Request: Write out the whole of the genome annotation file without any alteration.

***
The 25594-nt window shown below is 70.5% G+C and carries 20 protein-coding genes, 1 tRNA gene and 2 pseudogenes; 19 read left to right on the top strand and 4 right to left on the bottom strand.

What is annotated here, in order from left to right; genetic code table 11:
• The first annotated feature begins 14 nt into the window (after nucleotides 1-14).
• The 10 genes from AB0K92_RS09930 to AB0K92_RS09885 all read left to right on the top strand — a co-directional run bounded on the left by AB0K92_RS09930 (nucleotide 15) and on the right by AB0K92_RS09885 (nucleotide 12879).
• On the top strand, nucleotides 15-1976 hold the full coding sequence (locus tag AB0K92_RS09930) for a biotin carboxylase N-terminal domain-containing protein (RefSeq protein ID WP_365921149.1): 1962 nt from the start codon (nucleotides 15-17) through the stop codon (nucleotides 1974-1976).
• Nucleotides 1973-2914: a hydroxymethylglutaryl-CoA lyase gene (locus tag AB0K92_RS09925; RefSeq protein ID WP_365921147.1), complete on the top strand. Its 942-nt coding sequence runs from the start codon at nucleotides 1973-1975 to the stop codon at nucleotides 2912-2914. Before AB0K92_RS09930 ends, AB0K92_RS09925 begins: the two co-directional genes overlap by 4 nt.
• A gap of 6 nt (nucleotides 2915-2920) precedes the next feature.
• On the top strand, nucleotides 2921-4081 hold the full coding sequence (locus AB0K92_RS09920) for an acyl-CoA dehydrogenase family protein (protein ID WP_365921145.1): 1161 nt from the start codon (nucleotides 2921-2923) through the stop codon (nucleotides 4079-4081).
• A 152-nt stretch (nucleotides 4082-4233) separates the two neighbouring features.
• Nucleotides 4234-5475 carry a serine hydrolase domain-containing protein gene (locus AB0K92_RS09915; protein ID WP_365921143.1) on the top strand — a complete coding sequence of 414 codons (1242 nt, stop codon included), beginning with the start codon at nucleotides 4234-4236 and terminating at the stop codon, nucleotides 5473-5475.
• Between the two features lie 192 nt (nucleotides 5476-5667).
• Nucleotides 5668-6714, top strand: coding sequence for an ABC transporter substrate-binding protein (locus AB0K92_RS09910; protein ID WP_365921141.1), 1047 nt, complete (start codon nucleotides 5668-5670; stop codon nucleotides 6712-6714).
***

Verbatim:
The 25594-nt window shown below is 70.5% G+C and carries 20 protein-coding genes, 1 tRNA gene and 2 pseudogenes; 19 read left to right on the top strand and 4 right to left on the bottom strand.

What is annotated here, in order from left to right; genetic code table 11:
• The first annotated feature begins 14 nt into the window (after nucleotides 1-14).
• The 10 genes from AB0K92_RS09930 to AB0K92_RS09885 all read left to right on the top strand — a co-directional run bounded on the left by AB0K92_RS09930 (nucleotide 15) and on the right by AB0K92_RS09885 (nucleotide 12879).
• On the top strand, nucleotides 15-1976 hold the full coding sequence (locus tag AB0K92_RS09930) for a biotin carboxylase N-terminal domain-containing protein (RefSeq protein ID WP_365921149.1): 1962 nt from the start codon (nucleotides 15-17) through the stop codon (nucleotides 1974-1976).
• Nucleotides 1973-2914: a hydroxymethylglutaryl-CoA lyase gene (locus tag AB0K92_RS09925; RefSeq protein ID WP_365921147.1), complete on the top strand. Its 942-nt coding sequence runs from the start codon at nucleotides 1973-1975 to the stop codon at nucleotides 2912-2914. Before AB0K92_RS09930 ends, AB0K92_RS09925 begins: the two co-directional genes overlap by 4 nt.
• A gap of 6 nt (nucleotides 2915-2920) precedes the next feature.
• On the top strand, nucleotides 2921-4081 hold the full coding sequence (locus AB0K92_RS09920) for an acyl-CoA dehydrogenase family protein (protein ID WP_365921145.1): 1161 nt from the start codon (nucleotides 2921-2923) through the stop codon (nucleotides 4079-4081).
• A 152-nt stretch (nucleotides 4082-4233) separates the two neighbouring features.
• Nucleotides 4234-5475 carry a serine hydrolase domain-containing protein gene (locus AB0K92_RS09915; protein ID WP_365921143.1) on the top strand — a complete coding sequence of 414 codons (1242 nt, stop codon included), beginning with the start codon at nucleotides 4234-4236 and terminating at the stop codon, nucleotides 5473-5475.
• Between the two features lie 192 nt (nucleotides 5476-5667).
• Nucleotides 5668-6714, top strand: coding sequence for an ABC transporter substrate-binding protein (locus AB0K92_RS09910; protein ID WP_365921141.1), 1047 nt, complete (start codon nucleotides 5668-5670; stop codon nucleotides 6712-6714).